“Model” Mississippi Curriculum Leaving Civil Rights Movement Out of School Textbooks

by Vins
Published: Last Updated on

In October 2017, Sierra Mannie wrote an article for the Hechinger Report highlighting the inadequate textbooks in the Mississippi school system and how they are affecting civil rights education.

In 2011 Mississippi adopted new social studies standards. Before then, schools in Mississippi were not required to teach the Civil Rights Movement; and the words “civil rights” were mentioned just three times in the previous standards, as specified in a 305-page document. As Mannie wrote, “The Civil Rights Movement was once a footnote in Mississippi social studies classrooms, if it was covered at all.”

With its 2011 adoption of social studies standards establishing an expectation that students learn civil rights in depth, the state was heralded as a model for other states by the Southern Poverty Law Center. A March 2012 SPLC report stated, “Mississippi’s recent adoption of a Civil Rights/Human Rights strand across all grade levels should be a model for other states” (p. 9). However, as Mannie reported, although Mississippi was intended to be a model system for other states to emulate, an investigation by the Hechinger Report and Reveal from The Center for Investigative Reporting found that “all of the state’s 148 school districts rely on textbooks published before the model standards appeared as part of their social studies material.”

One textbook, titled Mississippi: The Magnolia State, was published in 2005 and is commonly used throughout the state. This text entirely omits the Civil Rights-era Freedom Riders and the laws that these young activists challenged. By contrast, the textbook references Mississippi’s governor from 1904-08, James K. Vardaman, over sixty times. Vardaman, known as “the Great White Chief,” staunchly advocated the lynching of African-Americans. The 2011 standards did not mention Vardaman once.

Some teachers see this as a problem for children, especially those in school districts closely tied to these historic events. Mannie’s report quoted first-grade teacher Camille Lesseig: “That first year I had maybe one or two white students, so it was overwhelmingly African-American, and here’s this book that doesn’t really acknowledge them at all.” Lesseig concluded, “It would be wrong for me to use that book given the context of where I taught.”

Despite Mississippi’s public education undergoing significant budget cuts in the past two decades, which make it harder to implement the new standards, dozens of teachers have participated in a week-long training program to educate themselves about civil rights history. Located at the state’s Department of Archives and History, this program helps teachers utilize other resources like archived documents to enhance students’ learning experiences in the classroom.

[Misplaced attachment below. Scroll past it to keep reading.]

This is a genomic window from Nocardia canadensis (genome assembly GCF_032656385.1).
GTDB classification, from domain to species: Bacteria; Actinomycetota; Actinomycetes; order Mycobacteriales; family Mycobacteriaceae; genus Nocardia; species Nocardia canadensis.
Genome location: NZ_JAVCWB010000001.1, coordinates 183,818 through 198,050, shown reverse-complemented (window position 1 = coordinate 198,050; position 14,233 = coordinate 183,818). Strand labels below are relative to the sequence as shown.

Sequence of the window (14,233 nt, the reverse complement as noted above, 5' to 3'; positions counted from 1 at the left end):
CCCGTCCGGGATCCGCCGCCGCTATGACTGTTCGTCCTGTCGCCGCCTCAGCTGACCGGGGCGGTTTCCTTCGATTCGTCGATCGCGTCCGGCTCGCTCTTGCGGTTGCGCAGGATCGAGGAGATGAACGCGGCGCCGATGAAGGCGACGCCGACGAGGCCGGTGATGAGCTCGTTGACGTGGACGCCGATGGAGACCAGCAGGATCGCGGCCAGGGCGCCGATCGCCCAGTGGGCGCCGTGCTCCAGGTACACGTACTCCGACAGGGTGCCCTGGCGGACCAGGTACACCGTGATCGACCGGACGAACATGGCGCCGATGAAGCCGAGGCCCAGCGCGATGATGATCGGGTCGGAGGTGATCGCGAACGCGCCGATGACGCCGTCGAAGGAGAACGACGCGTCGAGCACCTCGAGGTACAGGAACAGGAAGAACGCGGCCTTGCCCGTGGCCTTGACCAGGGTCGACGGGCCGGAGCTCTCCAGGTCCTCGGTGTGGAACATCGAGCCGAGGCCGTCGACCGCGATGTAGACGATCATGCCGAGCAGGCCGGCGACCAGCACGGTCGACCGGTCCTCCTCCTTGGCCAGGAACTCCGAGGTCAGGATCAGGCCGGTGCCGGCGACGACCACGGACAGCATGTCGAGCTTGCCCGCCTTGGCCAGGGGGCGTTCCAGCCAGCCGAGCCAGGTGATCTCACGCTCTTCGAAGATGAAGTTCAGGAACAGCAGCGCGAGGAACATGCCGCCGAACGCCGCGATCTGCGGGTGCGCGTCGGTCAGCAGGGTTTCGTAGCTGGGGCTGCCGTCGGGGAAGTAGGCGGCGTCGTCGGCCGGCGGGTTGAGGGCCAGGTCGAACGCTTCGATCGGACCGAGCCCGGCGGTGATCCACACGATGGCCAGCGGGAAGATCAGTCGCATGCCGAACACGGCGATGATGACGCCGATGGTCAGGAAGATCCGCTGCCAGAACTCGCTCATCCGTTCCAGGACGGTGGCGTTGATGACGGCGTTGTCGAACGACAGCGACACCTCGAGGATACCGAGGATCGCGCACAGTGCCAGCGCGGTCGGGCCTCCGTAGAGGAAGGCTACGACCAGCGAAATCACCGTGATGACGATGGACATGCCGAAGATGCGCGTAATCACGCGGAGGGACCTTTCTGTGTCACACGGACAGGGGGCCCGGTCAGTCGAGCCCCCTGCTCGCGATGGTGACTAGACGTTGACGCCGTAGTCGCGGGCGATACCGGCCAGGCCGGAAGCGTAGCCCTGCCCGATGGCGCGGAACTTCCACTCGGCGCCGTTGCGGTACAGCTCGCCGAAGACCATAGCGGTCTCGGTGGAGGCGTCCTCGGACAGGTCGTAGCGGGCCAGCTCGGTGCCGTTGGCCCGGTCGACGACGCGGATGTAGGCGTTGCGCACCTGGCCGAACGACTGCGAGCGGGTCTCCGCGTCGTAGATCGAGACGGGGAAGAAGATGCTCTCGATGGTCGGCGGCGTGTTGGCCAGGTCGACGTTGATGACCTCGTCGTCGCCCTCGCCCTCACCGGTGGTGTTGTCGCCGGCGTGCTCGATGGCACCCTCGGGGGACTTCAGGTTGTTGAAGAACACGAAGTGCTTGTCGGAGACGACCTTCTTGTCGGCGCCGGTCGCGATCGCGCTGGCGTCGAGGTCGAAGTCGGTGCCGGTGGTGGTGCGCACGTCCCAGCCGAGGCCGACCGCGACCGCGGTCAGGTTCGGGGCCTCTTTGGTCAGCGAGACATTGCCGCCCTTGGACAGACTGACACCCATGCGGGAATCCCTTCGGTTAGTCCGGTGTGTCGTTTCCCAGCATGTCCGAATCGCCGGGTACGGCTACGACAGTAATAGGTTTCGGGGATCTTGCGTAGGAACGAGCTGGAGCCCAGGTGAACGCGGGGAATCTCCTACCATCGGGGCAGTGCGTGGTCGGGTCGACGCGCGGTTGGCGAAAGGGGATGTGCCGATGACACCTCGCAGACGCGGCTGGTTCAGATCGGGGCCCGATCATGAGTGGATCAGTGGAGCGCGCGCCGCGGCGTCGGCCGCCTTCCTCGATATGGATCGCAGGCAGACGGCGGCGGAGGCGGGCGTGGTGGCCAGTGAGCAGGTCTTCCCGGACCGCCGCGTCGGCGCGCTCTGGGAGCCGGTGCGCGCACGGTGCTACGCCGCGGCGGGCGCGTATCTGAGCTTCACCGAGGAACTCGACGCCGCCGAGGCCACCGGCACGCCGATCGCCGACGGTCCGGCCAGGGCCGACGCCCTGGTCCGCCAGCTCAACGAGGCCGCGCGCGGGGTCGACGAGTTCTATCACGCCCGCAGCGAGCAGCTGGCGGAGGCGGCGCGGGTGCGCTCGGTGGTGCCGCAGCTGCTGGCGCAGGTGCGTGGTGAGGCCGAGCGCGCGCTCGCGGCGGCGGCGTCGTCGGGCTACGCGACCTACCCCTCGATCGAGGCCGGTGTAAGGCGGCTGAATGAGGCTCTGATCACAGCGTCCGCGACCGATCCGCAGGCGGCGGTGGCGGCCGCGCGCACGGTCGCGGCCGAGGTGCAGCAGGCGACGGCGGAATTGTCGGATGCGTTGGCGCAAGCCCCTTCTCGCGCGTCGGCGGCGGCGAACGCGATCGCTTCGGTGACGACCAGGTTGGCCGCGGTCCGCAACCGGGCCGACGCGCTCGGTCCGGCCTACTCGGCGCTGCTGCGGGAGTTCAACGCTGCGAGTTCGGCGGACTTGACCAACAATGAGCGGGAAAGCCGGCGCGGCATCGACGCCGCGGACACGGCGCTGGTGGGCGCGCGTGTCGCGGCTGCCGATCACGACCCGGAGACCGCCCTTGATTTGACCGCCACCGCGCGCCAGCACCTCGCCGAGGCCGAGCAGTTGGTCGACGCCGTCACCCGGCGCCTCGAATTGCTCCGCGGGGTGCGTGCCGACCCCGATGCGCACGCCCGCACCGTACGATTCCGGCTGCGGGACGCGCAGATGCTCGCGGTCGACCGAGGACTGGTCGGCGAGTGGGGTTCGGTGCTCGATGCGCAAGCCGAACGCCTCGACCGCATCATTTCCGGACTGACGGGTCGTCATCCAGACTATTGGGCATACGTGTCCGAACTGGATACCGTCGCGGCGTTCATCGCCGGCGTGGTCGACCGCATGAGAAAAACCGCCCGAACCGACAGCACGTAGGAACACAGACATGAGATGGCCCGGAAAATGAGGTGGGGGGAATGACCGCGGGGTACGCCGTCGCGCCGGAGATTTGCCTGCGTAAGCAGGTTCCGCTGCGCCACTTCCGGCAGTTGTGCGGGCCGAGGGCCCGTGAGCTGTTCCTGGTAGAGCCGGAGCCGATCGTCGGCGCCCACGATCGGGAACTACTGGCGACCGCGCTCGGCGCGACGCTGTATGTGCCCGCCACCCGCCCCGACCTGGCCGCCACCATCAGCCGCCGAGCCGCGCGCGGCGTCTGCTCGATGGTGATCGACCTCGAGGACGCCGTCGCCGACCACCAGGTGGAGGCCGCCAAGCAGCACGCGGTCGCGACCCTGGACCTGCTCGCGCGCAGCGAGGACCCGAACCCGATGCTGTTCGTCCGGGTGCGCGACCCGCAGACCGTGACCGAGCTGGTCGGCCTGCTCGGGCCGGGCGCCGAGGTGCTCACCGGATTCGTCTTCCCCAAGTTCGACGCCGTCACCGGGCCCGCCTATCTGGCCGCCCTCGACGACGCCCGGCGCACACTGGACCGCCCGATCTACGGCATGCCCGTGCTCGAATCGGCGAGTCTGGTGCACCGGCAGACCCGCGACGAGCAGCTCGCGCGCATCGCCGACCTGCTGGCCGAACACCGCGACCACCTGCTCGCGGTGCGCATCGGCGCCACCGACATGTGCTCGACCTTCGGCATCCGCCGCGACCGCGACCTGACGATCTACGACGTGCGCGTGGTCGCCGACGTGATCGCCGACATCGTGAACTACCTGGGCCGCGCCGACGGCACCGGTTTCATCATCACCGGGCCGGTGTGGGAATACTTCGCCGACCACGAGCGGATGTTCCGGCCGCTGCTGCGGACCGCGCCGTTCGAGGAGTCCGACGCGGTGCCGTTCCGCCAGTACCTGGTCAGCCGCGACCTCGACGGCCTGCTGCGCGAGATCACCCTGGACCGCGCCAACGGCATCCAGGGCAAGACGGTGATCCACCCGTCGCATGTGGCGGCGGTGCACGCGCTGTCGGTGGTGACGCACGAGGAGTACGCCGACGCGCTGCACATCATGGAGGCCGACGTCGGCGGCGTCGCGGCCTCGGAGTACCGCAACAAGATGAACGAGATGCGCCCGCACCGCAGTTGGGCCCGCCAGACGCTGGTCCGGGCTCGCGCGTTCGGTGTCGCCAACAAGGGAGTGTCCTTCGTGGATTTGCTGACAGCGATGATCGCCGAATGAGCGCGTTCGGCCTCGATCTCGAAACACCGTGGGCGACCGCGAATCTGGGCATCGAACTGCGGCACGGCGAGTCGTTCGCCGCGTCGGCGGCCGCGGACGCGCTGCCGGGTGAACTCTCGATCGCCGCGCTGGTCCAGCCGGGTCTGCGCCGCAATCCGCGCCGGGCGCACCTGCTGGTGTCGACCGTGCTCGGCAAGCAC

Although Mannie’s report focused on Mississippi, the problem is not confined to that state. Drawing on SPLC data, in 2013 Henry Louis Gates, Jr., wrote that, as of 2011-2012, “only 19 states specifically require teaching Brown v. Board of Education, while 18 states require coverage of MLK; 12, Rosa Parks; 11, the March on Washington; and six, Jim Crow segregation policies.”

As of November 2017, major corporate news outlets have not covered this issue at all. Mannie’s story was reposted by independent news sources and blogs, most notably Truthout, Reveal, and the Clarion Ledger. It is important to note that the Hechinger Report partners with corporate media such as CNN, NBC, and the Washington Post; however, these outlets did not republish Mannie’s story. Although these partnerships exist, the diminished coverage suggests that this story did not coincide with the values, agendas, and missions of these large media corporations. Because this story is so under-reported, it is critical for state legislatures across the country to address these issues surrounding school textbooks in order to contribute to a more well-informed society.

Source: Sierra Mannie, “Mississippi Textbooks Are Keeping Students Ignorant of the Civil Rights Movement,” Hechinger Report, October 1, 2017, http://hechingerreport.org/students-ignorant-civil-rights-movement/.

Student Researchers: Zander Manning, Jessica Picard, and Jared Yellin (University of Massachusetts Amherst)

Faculty Evaluator: Allison Butler (University of Massachusetts Amherst)